During the phases of frenzy the inebriated person feels tremendously strong. They are also affected by what is known as 'macropsia', or micropsia, a visual distortion that lets objects appear much larger or much smaller than they really are. Thus a blade of grass might appear the size of a tree trunk or a small hole can turn into the entrance of a cave. Many unbelievable feats of strength and endurance have been accomplished under the influence of Fly Agaric. One man reportedly carried a 120-pound load for 10 miles without stopping, something he could never have done under normal circumstances. Some historians have proposed that the notorious raids of the Vikings/Norse men may have been carried out under the influence, turning them literally into 'Berserkers' with inhuman strength. However, there is no concrete evidence to support this theory.
(It is interesting to note that Lewis Caroll in his classic tale, Alice in Wonderland, lets his heroine encounter the magic mushroom at the gateway between solid and lucid realities: It is the abode of the stoned caterpillar, who explains some of the oddities of Wonderland to the confused Alice, who had already experienced the wondrous effects of 'macropsia', and micropsia, which happen to be a typical symptom of Fly Agaric inebriation. One wonders what those ‘Eat Me’ and ‘Drink Me’ bottles really contained and what kind of ‘Wonderland’ Lewis Caroll was really describing…)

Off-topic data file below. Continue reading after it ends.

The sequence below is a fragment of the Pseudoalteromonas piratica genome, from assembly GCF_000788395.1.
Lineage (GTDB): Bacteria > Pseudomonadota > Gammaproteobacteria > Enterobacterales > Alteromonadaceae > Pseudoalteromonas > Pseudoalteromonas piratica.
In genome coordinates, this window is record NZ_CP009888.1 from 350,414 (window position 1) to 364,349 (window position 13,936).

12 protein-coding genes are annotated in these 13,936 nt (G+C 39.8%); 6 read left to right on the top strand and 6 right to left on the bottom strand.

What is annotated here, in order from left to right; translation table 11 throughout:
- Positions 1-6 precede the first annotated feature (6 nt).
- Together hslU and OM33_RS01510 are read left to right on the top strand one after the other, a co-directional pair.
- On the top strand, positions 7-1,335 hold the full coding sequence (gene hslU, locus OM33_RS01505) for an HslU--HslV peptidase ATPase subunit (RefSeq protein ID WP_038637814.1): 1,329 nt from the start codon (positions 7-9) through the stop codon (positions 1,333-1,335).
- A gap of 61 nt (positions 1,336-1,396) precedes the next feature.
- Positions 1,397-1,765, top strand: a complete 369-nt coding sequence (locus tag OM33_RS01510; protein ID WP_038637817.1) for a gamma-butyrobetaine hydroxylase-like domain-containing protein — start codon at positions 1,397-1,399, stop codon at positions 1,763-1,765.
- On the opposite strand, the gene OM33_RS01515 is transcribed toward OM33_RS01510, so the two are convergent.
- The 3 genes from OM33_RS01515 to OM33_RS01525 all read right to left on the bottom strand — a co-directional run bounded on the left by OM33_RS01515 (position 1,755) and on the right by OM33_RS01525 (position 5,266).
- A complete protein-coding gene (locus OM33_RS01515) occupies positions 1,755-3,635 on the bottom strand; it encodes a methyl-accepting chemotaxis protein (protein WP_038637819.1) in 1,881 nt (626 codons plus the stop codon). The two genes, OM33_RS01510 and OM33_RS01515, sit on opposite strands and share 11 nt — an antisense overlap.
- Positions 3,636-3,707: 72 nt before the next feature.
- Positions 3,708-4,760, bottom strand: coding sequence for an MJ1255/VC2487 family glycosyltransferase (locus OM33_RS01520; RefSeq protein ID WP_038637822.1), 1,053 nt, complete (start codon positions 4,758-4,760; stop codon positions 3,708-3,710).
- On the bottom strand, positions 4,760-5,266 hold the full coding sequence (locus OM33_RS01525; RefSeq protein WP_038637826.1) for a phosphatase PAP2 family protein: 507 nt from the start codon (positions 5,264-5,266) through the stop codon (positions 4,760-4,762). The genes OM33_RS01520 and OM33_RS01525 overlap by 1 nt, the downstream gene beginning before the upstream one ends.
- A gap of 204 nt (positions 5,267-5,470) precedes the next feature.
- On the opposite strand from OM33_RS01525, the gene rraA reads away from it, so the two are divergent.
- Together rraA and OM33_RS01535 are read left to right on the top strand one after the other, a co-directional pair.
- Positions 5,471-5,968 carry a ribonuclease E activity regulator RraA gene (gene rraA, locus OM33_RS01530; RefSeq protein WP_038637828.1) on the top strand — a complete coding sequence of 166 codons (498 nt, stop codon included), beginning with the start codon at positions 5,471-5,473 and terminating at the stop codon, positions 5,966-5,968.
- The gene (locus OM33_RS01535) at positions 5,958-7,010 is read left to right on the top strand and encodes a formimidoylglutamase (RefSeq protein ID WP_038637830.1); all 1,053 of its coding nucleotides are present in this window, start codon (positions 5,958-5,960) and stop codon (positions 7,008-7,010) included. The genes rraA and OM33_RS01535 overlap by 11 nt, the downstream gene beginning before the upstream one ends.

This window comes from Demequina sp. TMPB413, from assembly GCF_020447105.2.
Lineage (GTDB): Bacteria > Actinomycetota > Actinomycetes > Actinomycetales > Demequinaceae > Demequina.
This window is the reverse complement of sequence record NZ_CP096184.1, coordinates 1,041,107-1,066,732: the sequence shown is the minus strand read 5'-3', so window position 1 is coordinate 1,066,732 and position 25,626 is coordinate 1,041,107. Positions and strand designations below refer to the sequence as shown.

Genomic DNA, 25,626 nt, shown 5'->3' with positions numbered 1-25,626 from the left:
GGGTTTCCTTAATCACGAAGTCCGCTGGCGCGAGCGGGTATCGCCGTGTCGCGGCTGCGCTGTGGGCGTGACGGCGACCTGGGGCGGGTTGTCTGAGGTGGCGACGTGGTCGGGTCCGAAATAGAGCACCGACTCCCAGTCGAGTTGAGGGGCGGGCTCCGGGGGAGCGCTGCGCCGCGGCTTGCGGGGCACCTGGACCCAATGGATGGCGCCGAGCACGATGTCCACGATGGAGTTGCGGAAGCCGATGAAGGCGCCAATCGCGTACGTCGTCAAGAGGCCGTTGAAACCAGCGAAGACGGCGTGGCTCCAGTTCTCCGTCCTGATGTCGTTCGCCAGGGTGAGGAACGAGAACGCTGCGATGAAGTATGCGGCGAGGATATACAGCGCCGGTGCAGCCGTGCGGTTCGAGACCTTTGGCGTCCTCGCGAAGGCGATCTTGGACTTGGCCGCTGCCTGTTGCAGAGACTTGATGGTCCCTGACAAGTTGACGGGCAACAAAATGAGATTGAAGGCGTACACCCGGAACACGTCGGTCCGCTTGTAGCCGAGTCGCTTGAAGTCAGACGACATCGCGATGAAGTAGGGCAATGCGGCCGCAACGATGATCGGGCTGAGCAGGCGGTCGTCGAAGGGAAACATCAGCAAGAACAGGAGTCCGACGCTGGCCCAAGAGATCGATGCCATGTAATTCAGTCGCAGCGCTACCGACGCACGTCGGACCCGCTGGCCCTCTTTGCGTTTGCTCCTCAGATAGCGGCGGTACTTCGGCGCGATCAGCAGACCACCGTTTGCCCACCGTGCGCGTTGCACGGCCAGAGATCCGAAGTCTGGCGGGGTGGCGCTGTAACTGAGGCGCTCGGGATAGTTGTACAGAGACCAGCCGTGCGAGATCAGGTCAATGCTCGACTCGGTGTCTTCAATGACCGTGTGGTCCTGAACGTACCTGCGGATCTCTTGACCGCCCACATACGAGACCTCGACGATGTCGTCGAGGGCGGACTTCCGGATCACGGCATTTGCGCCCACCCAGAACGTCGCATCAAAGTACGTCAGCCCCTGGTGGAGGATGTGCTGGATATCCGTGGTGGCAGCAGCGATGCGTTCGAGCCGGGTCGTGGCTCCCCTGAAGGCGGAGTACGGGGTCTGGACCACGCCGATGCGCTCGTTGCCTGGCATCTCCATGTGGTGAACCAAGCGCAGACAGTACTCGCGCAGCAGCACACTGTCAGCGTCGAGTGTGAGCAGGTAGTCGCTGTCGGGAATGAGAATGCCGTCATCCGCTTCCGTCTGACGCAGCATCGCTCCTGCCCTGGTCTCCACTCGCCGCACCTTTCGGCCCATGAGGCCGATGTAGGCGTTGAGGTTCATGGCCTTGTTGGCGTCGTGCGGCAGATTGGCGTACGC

Among the Koryak the mushroom was prepared by several different methods, the commonest of which was the one described above. On occasion though they boiled the fungi to cook a mushroom soup - though this is said to reduce its potency and thus more mushrooms were needed. Sometimes dried mushrooms were soaked in distilled Bilberry juice - obviously a fairly modern method since distillation only arrived in Siberia in the 1500. Occasionally they were mixed with the juice of Willow-Herb. No research is known to have investigated the possible synergistic action of this combination. Medicinally it was used for 'psychophysical fatigue' and for bites of venomous snakes. (Saar, 1991) It was also applied externally to treat joint ailments (Moskalenko, 1987). In Afghanistan a fly agaric smoking mixture known as tshashm baskon ('eye opener') is used for psychosis (Mochtar & Geerken, 1979). In Western medicine Fly Agaric serves as a well known homeopathic remedy, used for tics, epilepsy and depression, and in conjunction with homeopathic Mandrake tincture, is used to treat Parkinson disease. (Villers & Thümen 1893, Waldschmidt 1992).
The casual and experimental use of Fly Agaric in Western cultures has steadily increased since the 1960s. However, it is said that the effects of Amanita species found in North America and Central Europe are not equal to those found in Siberia. It is often claimed, though not proven, that the North American and European species tend to be more nauseating and not as lucid as their Siberian cousins. It is unlikely that Fly Agaric will ever become a popular candidate for drug abuse among casual thrill seekers, as the inebriation is often accompanied by intense nausea and vomiting (some people have reported no other effect from the ingestion). While shamen often regard vomiting as a way to cleanse the body of impurities thus preparing it for possession by gods or spiritual beings, casual users tend to regard vomiting as a rather unpleasant side-effect. Furthermore, Fly Agaric inebriation results in a severe hangover the following day, which makes it also less appealing to casual users.